10 Ways Palliative Care Can Help People With Lung Cancer

by Linda Rodgers Health Writer

Here’s what every palliative care provider wishes you knew: Palliative care is not synonymous with hospice, or end-of-life care. The whole purpose of this medical specialty is to help patients with serious illnesses like lung cancer manage their symptoms and pain. And you can see a palliative care physician as soon as you’re diagnosed , no matter what your stage. “We know that when patients feel better, they tend to do better,” says Kate Lally, M.D., a senior physician at the adult palliative care program at Dana-Farber Cancer Institute in Boston, MA. Here are 10 ways palliative care can help you now.

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Palliative Care Can Help You Live Longer

Last fall, a study of 23,000 veterans with lung cancer found that those who received palliative care tended to survive longer. Timing was important though: The patients who fared best started care early on in their treatment. That’s not typically when it’s offered (which is why many people confuse it with hospice). The key is to think of palliative care as part of your overall treatment strategy, and if it’s not offered up, be sure to ask.

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It Also Helps You Live Better

It’s tough to participate in activities when chemo and cancer are causing pain and debilitating side effects. “I often ask patients what they're not able to do that they wish they could do,” says Dr. Lally. “I'll hear things like, ‘I used to go to church on Sundays, but I can't sit in the pews any longer because of my pain. Or I used to babysit my grandkids, but now the pain is so bad I can't be around them.’” The goal is to manage these symptoms with medications and other means so people can still enjoy the things they love to do.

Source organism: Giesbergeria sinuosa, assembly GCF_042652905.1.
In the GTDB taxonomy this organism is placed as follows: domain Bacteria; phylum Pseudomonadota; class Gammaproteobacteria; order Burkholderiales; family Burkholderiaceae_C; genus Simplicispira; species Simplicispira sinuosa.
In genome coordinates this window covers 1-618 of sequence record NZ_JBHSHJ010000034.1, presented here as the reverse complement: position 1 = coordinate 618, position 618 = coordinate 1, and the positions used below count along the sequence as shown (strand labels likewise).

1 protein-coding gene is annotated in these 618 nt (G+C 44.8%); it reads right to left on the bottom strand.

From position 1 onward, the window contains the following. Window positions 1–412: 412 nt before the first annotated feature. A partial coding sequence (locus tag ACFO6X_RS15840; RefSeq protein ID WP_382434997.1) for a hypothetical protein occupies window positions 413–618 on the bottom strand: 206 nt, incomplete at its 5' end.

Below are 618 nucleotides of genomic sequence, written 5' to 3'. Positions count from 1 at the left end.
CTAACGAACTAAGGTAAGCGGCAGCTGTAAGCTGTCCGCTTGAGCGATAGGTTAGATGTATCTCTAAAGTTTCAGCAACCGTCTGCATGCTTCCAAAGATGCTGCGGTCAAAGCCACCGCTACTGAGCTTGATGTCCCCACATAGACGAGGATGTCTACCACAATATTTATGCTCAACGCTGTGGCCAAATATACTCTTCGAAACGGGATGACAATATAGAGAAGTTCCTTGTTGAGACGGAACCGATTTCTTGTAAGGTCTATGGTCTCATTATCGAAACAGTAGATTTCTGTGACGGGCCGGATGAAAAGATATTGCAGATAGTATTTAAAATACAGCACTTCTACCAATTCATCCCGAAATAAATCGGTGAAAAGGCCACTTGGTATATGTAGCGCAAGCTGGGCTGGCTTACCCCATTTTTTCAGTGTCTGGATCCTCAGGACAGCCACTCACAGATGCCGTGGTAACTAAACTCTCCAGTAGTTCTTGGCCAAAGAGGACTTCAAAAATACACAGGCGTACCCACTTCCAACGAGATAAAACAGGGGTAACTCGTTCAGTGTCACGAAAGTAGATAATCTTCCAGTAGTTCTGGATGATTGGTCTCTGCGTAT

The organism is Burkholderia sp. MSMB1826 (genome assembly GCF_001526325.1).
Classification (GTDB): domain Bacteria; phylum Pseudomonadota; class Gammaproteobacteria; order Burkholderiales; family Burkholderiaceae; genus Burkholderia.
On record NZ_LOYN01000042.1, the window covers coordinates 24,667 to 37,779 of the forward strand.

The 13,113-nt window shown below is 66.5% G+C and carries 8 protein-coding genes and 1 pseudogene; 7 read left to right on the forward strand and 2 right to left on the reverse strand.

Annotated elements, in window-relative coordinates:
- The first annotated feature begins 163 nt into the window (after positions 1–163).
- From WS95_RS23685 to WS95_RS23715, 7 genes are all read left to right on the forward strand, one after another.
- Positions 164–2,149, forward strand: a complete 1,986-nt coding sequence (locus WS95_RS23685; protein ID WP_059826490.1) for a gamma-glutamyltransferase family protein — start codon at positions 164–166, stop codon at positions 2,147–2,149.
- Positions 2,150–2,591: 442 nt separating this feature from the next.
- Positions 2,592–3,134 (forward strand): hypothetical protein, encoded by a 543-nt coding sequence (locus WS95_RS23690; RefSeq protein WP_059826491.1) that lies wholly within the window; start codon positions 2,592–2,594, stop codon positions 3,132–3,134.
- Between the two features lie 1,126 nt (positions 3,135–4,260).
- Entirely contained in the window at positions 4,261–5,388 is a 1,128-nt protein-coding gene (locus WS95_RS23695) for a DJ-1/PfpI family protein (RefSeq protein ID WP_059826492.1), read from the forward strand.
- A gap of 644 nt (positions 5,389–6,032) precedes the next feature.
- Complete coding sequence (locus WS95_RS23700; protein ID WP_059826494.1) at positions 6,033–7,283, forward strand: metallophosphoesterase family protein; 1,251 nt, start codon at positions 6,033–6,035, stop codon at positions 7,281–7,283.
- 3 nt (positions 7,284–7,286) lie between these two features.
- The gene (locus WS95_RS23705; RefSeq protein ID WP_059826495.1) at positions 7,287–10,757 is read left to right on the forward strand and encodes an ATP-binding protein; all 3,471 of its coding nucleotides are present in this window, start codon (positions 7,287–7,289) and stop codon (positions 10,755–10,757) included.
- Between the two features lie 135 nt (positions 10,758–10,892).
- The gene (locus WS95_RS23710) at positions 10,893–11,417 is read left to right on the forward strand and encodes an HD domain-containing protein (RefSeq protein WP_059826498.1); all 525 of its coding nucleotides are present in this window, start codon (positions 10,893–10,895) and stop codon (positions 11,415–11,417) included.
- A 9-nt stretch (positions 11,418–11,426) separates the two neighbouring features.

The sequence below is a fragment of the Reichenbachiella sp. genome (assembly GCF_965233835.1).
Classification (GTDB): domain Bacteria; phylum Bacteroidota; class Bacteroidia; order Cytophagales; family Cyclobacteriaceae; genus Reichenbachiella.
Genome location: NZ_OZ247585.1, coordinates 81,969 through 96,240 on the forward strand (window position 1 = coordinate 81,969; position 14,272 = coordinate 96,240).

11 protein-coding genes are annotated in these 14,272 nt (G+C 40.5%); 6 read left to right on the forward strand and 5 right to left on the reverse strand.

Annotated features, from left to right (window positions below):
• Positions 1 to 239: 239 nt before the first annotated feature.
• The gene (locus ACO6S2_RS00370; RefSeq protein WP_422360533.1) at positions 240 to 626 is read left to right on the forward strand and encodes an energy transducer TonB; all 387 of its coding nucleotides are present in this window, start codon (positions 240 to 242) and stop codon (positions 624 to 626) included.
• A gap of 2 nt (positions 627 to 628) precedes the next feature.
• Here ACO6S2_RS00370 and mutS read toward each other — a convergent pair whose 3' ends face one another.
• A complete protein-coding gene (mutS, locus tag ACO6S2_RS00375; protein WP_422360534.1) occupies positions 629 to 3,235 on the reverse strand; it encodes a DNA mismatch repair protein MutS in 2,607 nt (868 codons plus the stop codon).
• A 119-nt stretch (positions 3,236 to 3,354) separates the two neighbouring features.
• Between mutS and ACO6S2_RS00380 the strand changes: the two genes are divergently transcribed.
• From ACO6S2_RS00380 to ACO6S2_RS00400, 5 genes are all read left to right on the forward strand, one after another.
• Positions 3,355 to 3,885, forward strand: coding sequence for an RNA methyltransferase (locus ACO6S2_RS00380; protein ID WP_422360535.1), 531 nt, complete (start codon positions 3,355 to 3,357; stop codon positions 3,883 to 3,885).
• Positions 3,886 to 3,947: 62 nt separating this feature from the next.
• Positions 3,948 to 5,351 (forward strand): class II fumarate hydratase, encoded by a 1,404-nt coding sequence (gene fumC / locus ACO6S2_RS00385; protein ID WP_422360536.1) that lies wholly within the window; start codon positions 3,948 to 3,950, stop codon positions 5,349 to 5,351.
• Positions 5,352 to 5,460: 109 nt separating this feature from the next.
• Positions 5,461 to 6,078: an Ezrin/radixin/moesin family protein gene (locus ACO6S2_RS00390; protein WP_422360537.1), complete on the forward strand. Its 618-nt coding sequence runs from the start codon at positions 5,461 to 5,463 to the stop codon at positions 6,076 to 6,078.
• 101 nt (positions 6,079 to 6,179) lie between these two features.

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You’ll Have a Whole Team Looking After You…

Many cancer centers have a large palliative care staff that includes doctors, nurses, social workers, psychologists, chaplains, and pharmacists. Together with your palliative care doctor (who works with your oncologist), you’ll come up with a plan to manage whatever ails you from every angle, explains Ishwaria M. Subbiah, M.D., an assistant professor at the department of palliative, rehabilitation & integrative medicine at the MD Anderson Cancer Center in Houston.

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…So Your Symptoms Are Treated Holistically

Say you’re constantly short of breath, a common side effect of lung cancer. “We want to understand what is the exact underlying cause of it,” says Dr. Subbiah. Depending on the cause, treatment could include a short course of steroids or a procedure to drain fluid from the lungs or supplemental oxygen. Or it could involve anti-anxiety meds and cognitive-behavior therapy. “It may also involve integrative measures, oncology massage, acupuncture, yoga, and meditation. You can see how a multidisciplinary plan takes effect when someone comes in saying, ‘I have trouble breathing,’” she explains.

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Palliative Care Can Help You Stick to Your Treatment Plan

It’s not only the cancer making you feel bad—it’s the chemo and other medications that contribute to your constant nausea, fatigue, or diarrhea. “I hear patients say, ‘I feel so badly that I don't want to continue treatments because I feel so poorly.’ And so if we can manage that, if we can say, ‘Okay, here is a really aggressive nausea regimen to get it under control,’ it can make people want to continue treatments that might be helpful to them a little bit longer,” says Dr. Lally.